• 1-2 tablespoons crushed sesame seeds
  • 1 Avocado, thinly sliced

Instructions:

For the poke, mix tamari and oils together.

Add the rest of the ingredients and mix gently. Let chill while you make the salad.

For the salad, toss all but last two ingredients together in a large bowl. Divide the salad into individual bowls and split the poke between them. Garnish with sesame seeds and sliced avocado.


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36 Comments on "Primal Poke Salad"

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Jenny
Jenny
6 years 4 months ago

Poke Salad Annie. Always wondered what that was!

Shebeeste
Shebeeste
6 years 4 months ago

Actually, poke sallet is this: http://en.wikipedia.org/wiki/Pokeweed Different region all together. I’d eat either one!

David R
David R
4 years 11 months ago

Can’t believe I’m the only one thinking about this classic

http://www.youtube.com/watch?v=qz4DvG4bQ2o&feature=related

gt74
gt74
6 years 4 months ago

Looks fantastic – definately one to try.

trackback

[…] Original post by Worker Bee […]

Venna
Venna
6 years 4 months ago

Could you use other types of fish? Tuna is REALLY expensive here.

fireandstone
6 years 4 months ago

I my area, Winco carries ahi tuna steaks that are flash frozen right after catch at $3.98/lb. They may also be available through Costco, Sam’s Club etc..maybe even (gasp!) Walmart. I thaw a steak in cold water for about 10 minutes and then slice it sashimi style and eat it with wasabi. They taste absolutely ocean fresh.

Sarah
Sarah
6 years 4 months ago

i’ve seen poke done with salmon – actually I’ve never seen it done with tuna before

Shaleah
Shaleah
6 years 4 months ago

I’ve done it with salmon before! Actually, last time I made it, I used some good salmon.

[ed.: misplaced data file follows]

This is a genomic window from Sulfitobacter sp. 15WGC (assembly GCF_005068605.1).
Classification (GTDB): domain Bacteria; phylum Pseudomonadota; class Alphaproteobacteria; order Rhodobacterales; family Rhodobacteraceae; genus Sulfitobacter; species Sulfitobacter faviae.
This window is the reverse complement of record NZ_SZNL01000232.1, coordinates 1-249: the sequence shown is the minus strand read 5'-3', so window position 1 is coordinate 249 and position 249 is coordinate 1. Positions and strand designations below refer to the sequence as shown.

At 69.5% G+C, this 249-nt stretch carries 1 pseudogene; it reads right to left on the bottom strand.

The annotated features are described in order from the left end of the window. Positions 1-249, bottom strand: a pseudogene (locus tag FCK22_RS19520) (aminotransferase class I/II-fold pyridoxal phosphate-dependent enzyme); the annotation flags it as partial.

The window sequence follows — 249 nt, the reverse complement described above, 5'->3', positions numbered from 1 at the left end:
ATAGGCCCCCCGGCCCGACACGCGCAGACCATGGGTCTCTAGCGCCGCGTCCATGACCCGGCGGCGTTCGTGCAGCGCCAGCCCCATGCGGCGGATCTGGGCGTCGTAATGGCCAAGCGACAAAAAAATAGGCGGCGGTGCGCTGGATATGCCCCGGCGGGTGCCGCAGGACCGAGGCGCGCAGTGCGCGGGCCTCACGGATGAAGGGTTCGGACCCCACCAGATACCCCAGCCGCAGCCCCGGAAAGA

Janet
6 years 4 months ago

I love sashimi. This is a great idea and no cooking required.

Primal Toad
6 years 4 months ago

My older sister will be salivating over this salad! I might be playing tennis with her tomorrow so I will show her what eating Primal food is all about!

Shaleah
Shaleah
6 years 4 months ago

Tell me how you like/liked it!

Barbara(Blood,Sweat and Heels)
6 years 4 months ago

Holy Yum! That is one of my favorite treats when I can find it…Now it will be made at home:)

Thanks Mark:)

Babs

Shoony
Shoony
6 years 4 months ago
Hi Mark I’ve been pondering something and I was wondering if you would have any thoughts on it. It’s not relevant to this post, I apologize. I was reading an interview of Gary Taubes on the Internet a while back. The interviewer brought up a study that he had encountered. Apparently, it was found that despite a diet almost entirely comprised of fat and protein, the Inuit are not in a state of ketosis. Gary mentioned that he had read the same study and was perplexed by it. This must mean that the Inuit have an extremely efficient gluconeogenesis system.… Read more »
Shoony
Shoony
6 years 4 months ago

And i understand that many of our carbohydrate sources have unique drawbacks. Lectins, anti-nutrients, gluten, etc. And most allergies are from the plant world. I’ve never heard of a beef allergy. I guess that says a lot too.

Food for thought, anyways.

Cloudforest
Cloudforest
6 years 4 months ago

Wow, that was spectacular and super yummy! After a day of biking and playing in the sun, it was just what I was craving.

I didn’t have any avocado oil, so I mixed olive oil (from Sciabica, the best!) and toasted sesame oil instead.

Thank you!

Shaleah
Shaleah
6 years 4 months ago

I’m stoked that you liked it! 😀